dealing with emotions

If you haven’t read The Rosie Project by Graeme Simsion, can I recommend you consider doing so? Not only does the story offer some extremely interesting insights into Asperger’s Syndrome as an adult, but it is a thoroughly good read.

There are multiple scenes in this novel that resonated with me, but none more so than the following:

I decided it would be helpful to provide an example, drawing on a story in which emotional behaviour would have led to disastrous consequences.

‘Imagine,’ I said. ‘You’re hiding in a basement. The enemy is searching for you and your friends. Everyone has to keep totally quiet, but your baby is crying.’ I did make an impression, as Gene would, to make the story more convincing: ‘Waaaaa.’

I paused dramatically. ‘You have a gun.’ Hands went up everywhere. Julie jumped to her feet as I continued. ‘With a silencer. They’re coming closer. They’re going to kill you all. What do you do? The baby’s screaming —’

The kids couldn’t wait to share their answer. One called out, ‘Shoot the baby,’ and soon they were all shouting, ‘Shoot the baby, shoot the baby.’

The boy who had asked the genetics question called out, ‘Shoot the enemy,’ and then another said, ‘Ambush them.’ The suggestions were coming rapidly. ‘Use the baby as bait.’ ‘How many guns do we have?’ ‘Cover its mouth.’ ‘How long can it live without air?’

As I had expected, all the ideas came from the Asperger’s ‘sufferers’. The parents made no constructive suggestions; some even tried to suppress their children’s creativity.

I raised my hands. ‘Time’s up. Excellent work. All the rational solutions came from the aspies. Everyone else was incapacitated by emotion.’

The ideas in this excerpt are rather disturbing. Putting that aside though, I had to ask myself why this piece resonated so much?

The answer? The last sentence.

ID-100376682 emotions
Emotions can be a hindrance to logical thought and processing. (Image courtesy of prawny at FreeDigitalPhotos.net)

 

Geordie is not devoid of emotion; however, he looks at things in a very black and white way. Facts are facts.

I have written previously about his ability to ‘cope’ with the deaths of his grandfather and great-grandfather. Now I also have my own breast cancer diagnosis.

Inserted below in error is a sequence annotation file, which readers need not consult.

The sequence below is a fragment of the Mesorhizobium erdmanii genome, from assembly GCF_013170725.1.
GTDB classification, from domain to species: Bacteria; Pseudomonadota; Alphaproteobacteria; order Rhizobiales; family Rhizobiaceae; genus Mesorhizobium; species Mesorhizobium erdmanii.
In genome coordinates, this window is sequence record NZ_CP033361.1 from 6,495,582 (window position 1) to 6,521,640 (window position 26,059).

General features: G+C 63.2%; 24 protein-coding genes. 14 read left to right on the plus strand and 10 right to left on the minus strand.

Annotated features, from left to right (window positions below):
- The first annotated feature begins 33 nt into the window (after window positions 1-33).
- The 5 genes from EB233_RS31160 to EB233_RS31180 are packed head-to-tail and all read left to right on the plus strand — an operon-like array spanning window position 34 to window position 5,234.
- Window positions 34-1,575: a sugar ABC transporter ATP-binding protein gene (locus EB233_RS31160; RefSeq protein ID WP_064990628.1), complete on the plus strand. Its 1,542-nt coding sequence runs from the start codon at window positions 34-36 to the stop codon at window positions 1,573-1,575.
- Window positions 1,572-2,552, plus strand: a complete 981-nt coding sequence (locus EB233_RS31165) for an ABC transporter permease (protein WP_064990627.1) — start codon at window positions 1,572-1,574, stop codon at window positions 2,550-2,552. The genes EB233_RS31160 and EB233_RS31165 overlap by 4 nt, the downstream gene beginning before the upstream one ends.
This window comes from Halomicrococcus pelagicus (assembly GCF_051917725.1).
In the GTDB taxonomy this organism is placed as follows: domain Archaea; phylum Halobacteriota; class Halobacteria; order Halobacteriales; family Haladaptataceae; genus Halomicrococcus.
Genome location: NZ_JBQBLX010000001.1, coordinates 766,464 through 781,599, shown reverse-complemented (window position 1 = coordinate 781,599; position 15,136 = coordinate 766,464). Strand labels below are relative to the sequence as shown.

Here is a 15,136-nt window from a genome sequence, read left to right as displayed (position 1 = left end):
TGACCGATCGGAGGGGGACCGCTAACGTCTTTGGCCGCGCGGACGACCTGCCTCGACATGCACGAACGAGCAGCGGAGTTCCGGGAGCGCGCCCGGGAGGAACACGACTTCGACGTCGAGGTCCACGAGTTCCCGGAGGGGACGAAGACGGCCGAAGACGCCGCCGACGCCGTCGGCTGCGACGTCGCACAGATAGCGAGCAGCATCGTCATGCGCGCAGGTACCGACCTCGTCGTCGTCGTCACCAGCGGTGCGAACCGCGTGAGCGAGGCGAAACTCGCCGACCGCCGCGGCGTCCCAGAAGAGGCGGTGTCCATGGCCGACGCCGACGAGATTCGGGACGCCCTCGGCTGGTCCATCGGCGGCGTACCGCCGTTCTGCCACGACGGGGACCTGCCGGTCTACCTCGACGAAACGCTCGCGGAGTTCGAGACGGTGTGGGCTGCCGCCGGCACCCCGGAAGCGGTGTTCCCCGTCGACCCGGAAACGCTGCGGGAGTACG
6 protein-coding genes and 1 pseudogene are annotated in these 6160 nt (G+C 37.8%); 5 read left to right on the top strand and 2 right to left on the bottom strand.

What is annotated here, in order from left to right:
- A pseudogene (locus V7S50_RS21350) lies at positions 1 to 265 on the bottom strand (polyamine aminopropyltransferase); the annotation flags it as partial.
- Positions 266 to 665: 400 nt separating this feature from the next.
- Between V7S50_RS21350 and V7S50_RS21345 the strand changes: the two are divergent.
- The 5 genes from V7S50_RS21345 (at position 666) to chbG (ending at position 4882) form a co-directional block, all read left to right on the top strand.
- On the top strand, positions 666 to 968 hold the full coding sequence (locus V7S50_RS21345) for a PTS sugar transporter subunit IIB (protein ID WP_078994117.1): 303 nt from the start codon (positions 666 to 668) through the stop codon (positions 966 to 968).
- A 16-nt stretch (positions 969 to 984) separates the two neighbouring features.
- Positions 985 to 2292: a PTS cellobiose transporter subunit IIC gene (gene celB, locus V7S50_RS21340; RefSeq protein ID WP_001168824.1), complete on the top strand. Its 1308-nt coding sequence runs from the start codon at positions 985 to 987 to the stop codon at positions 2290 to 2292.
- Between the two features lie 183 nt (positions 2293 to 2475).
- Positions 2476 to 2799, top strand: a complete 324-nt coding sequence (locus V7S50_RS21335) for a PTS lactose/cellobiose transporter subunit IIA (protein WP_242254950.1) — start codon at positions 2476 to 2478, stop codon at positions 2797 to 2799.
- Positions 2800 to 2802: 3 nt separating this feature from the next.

I was so worried, when I was first diagnosed, about how Geordie would manage this. How would he cope? How would he react?

Well — he appears to be dealing with it better than anyone else. (I emphasise ‘appears’ here, because things could change in the blink of an eye. We are trying to be alert to that.)

He is very fact oriented. If he has the facts, there is no need to wonder, worry or second-guess.

My mum has breast cancer, which has spread into the lymph node.

This is going to make her sick. She is not going to go to work while the treatment is happening. Some days she will feel ‘normal’, other days she won’t.

Mum has to have chemotherapy first. It is working to kill off the cancer cells, but it does other things to your body too which are not nice — like making your hair fall out, making you feel sick, reducing your white blood cells.

‘You have hair all over your back, I’ll brush it off. It looks weird.’

The chemotherapy is making mum tired. She never sleeps during the day, but this is the chemo doing this.

The chemo killed off all the white blood cells, so mum had to go to hospital until she was well enough to come out. We visited, but I hate hospitals because they are boring.

Geordie is acutely aware when we do not tell him the whole truth.

Some people try to protect their children from the truth; worried they will over think it, or not understand it.

For Geordie, it is the opposite. If we don’t level with him, if we don’t tell him what’s going on — that’s when his mind goes into overdrive and starts coming up with all sorts of horrible scenarios. Having the facts calms him down and keeps the damaging emotions at bay.

It’s not a case of showing no emotion either. He does indulge in emotion, he just expresses it differently. There’s a look he gets — he watches me intently, just staring without blinking. It’s a bit creepy, but it’s like he is analysing. He also comes in for a snuggle, pushing his arm, leg or whole body up against mine. I can feel his tension when he does this, and then I feel him relaxing. The emotion is there.

Not everyone can process facts in this way. We are lucky Geordie has this ability. We are lucky he can take the facts and organise them in such a way they comfort him and calm him. It is probably quite a rare skill to have, whether you have Asperger’s or not.

And, it’s another example of being wired differently.

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